Three J class locomotives have been preserved, but none of the original JB class survives.
J 1211 "Gloria" was purchased by Ian Welch, Russell Gibbard and Reid McNaught in 1972 for use with Steam Incorporated, and later was bought outright by Ian Welch. After use on the Bay of Islands Vintage Railway in 1985, 1211 was moved to the Glenbrook Vintage Railway for an overhaul to mainline running. It was first used on mainline excursions during the Rail 125 event in 1988, where it debuted in imitation of the original streamlining the class wore. Becoming the first operational locomotive of Mainline Steam, the locomotive saw use in both Islands hauling excursions. It was converted to oil firing in 1996 in the same manner as the JB class, with the oil bunker being re-instated in the North British JA tender this locomotive has been preserved with. The locomotive is named "Gloria" after owner Ian Welch's wife. It underwent a boiler overhaul 2013 to 2018 and returned to service in December 2018. J 1211 is currently based at the Glenbrook Vintage Railway.
J 1234 was purchased by Steam Incorporated in 1972. Arriving at Steam Incorporated's Paekakariki base in 1974, it was kept in serviceable condition until 1992 when it was certified for use on the mainline network. In 1998 it was leased to the Glenbrook Vintage Railway, who used it until 2003 and afterwards it was stored awaiting eventual return to Paekakariki. It was finally returned in 2016 and is currently stored awaiting eventual overhaul.
J 1236 "Joanne" was purchased by the Railway Enthusiasts Society for use with JA 1250 on its "South Pacific Steam Safari" tour, making use of the fact that New Zealand Railways would only allow steam locomotives to be used on delivery trips after the end of steam. Surplus to requirements after this trip, it was bought by Mr P. Bulcher who moved the locomotive to the Museum of Transport and Technology, Auckland where it was displayed alongside K 900. In 1988 J 1236 was sold to Ian Welch of Mainline Steam and moved to the group's Parnell depot. The locomotive has been restored as a JB class oil burner by Mainline Steam, although this particular locomotive spent its entire NZR career as a coal-burning J class. It first returned to the main line in 2001, and after initially being based in Auckland it was transferred to Christchurch in 2004. In 2011 it moved to the group's Plimmerton depot for an overhaul and returned to service in 2017 sporting some non-prototypical features. It is named "Joanne" after one of owner Ian Welch's daughters.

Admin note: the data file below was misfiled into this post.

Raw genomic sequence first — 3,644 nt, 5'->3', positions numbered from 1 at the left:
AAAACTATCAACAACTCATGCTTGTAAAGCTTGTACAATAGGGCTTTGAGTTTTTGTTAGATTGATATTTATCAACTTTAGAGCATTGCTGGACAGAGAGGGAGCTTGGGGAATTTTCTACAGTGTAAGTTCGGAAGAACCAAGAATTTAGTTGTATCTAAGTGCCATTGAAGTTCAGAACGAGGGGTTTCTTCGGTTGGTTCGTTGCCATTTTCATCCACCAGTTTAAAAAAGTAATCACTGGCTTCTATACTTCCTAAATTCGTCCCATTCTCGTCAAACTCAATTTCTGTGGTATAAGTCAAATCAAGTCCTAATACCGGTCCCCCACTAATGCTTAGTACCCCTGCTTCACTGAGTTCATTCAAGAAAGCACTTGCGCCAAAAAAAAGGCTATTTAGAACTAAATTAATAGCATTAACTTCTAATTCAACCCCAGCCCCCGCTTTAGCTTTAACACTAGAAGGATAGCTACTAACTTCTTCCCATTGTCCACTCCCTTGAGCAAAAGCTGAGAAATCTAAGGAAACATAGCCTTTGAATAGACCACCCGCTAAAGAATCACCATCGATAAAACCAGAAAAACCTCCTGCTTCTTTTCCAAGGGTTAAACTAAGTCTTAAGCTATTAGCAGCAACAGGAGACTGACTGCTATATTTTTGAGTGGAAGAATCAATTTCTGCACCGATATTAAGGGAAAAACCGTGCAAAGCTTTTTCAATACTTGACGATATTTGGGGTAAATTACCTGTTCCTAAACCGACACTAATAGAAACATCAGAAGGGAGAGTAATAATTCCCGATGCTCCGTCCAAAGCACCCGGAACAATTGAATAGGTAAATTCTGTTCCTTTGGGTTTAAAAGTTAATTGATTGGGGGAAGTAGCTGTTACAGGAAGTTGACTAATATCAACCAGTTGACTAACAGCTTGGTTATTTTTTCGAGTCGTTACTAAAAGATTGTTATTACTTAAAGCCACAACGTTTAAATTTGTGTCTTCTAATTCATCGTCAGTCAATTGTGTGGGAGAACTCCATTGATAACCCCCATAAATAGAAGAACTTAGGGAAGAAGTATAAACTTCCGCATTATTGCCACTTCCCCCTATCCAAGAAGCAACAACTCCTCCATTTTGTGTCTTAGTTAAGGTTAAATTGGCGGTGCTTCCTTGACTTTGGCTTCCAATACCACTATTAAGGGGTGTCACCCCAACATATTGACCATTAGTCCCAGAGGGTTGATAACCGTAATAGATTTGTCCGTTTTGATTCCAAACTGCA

No JB class locomotives were preserved, although the tender from JB 1203 is held by Steam Incorporated.
- Oil-burning J class locomotives were classified JB. Restored J class locomotive 1211 Gloria originally burned coal, but was converted to oil-burning during restoration. Oil capacity is 1,350 imp gal (6,100 L; 1,620 US gal)
- Palmer & Stewart 1965, p. 119.
- McGavin 2000, p. 2.
- Lloyd 1974, p. 110.
- Reports NZR CME 1967 in NZR Archive on JA Maintenance in NZ Archives, Wellington
- W.J.Lloyd. Register of NZ Steam Locomotives 1863-1971. NZRLS and Triple M (1974) Wellington 114-15
- NZR Ch/Du DCME assessment marginal status of remaining J/Jas other 1267 in May-June 1967, in NZR archives in NZ National Archives
- Cavalcade125 1988, p. 11.
- Moffatt 2004.
- Barry, Colin; Brouwer, John; Dash, Colin; Dickenson, Peter; Shalders, Bruce (1988). Cavalcade 125. Ferrymead 125 Committee. Retrieved 22 March 2019.
- Lloyd, W. G. (1974). Register of New Zealand Railways Steam Locomotives 1863-1971 (2nd ed.). ISBN 0-9582072-1-6.
- McGavin, T.A. (2000). How North British Built the NZR's J Class Locomotives. New Zealand Railway and Locomotive Society. ISBN 0-908573-77-4.
- Millar, Sean (2011). The NZR Steam Locomotive. New Zealand Railway and Locomotive Society. ISBN 9780908573899.
- Moffatt, Graeme (2004). The Locomotives of the Mainline Steam Trust. Mainline Steam Heritage Trust.
- Palmer, A.N.; Stewart, W.W. (1965). Cavalcade of New Zealand Locomotives. A H. & A W. Reed. ISBN 9780207945007.
- Stewart, W. W. (1974). When Steam was King. A. H. & A. W. Reed Ltd. ISBN 0-589-00382-8.